The Happy Leftie

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Thursday, March 09, 2006

Better Late Than Never: When Would Jesus Bolt?

Meet Randy Brinson, the advance guard of evangelicals leaving the GOP.


In the last election, evangelicals made up 26 percent of the electorate, and 78 percent of them voted for Bush. That sounds like a fairly inviolate bloc. And, indeed, the conservative evangelicals for whom abortion and gay marriage are the deciding issues are unlikely to ever leave the Republican Party. But a substantial minority of evangelical voters—41 percent, according to a 2004 survey by political scientist John Green at the University of Akron—are more moderate on a host of issues ranging from the environment to public education to support for government spending on anti-poverty programs. Broadly speaking, these are the suburban, two-working-parents, kids-in-public-school, recycle-the-newspapers evangelicals. They may be pro-life, but it's in a Catholic, “seamless garment of life” kind of way. These moderates have largely remained in the Republican coalition because of its faith-friendly image. A targeted effort by the Democratic Party to appeal to them could produce victories in the short term: To win the 2004 presidential election, John Kerry needed just 59,300 additional votes in Ohio—that's four percent of the total evangelical vote in the state, or approximately 10 percent of Ohio's moderate evangelical voters. And if the Democratic Party changed its reputation on religion, the result could alter the electoral map in a more significant and permanent way.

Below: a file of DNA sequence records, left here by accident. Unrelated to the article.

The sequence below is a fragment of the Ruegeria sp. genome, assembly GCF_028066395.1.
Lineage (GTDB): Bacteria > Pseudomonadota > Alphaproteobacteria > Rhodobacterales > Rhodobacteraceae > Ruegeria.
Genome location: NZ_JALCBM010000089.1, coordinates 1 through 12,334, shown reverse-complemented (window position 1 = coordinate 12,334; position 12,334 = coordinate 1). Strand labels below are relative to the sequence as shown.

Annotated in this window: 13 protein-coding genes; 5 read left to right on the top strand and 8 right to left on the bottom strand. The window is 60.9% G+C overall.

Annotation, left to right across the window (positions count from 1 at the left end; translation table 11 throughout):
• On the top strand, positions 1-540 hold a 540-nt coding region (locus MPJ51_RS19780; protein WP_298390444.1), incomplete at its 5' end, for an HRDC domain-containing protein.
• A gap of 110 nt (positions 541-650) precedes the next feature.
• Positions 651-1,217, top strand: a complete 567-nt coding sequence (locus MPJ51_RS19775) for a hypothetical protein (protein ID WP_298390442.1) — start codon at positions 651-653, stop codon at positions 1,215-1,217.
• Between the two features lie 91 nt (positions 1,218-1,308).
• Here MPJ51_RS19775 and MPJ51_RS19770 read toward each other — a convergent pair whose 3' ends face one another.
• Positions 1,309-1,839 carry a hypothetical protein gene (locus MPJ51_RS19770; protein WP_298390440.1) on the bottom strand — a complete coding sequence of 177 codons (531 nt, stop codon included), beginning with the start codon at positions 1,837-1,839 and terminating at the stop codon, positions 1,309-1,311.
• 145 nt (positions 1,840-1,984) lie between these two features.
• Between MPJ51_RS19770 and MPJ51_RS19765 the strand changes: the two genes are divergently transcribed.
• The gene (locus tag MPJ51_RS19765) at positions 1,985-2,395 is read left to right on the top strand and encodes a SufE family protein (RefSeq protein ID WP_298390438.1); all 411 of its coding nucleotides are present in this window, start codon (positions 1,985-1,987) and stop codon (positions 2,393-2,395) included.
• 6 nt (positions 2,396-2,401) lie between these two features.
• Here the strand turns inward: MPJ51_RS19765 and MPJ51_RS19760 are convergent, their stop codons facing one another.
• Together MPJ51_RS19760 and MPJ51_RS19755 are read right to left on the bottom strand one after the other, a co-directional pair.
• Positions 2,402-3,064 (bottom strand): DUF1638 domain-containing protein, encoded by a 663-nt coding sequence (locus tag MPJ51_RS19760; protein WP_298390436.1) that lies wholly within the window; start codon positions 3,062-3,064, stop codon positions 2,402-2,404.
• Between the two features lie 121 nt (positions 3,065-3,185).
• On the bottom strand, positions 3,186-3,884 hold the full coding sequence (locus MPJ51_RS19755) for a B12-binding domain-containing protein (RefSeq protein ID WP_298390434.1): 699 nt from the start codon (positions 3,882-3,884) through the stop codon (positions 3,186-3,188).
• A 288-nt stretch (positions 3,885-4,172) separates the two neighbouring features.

That's why, insiders say, the word has gone forth from the Republican National Committee to defeat Democratic efforts to reclaim religion. Republicans who disregard the instructions and express support for Democratic efforts are swiftly disciplined. At the University of Alabama, the president of the College Republicans was forced to resign after she endorsed the Bible legislation. A few states away, a Missouri Republican who sponsored a Bible literacy bill came under criticism from conservatives for consulting with Brinson and subsequently denied to a St. Louis Post-Dispatch reporter that he had ever even heard of Brinson. But as for Brinson himself, he's already gone. “Oh, they're ticked at me,” he says. “But it's because they're scared. This has the potential to break the Republican coalition.”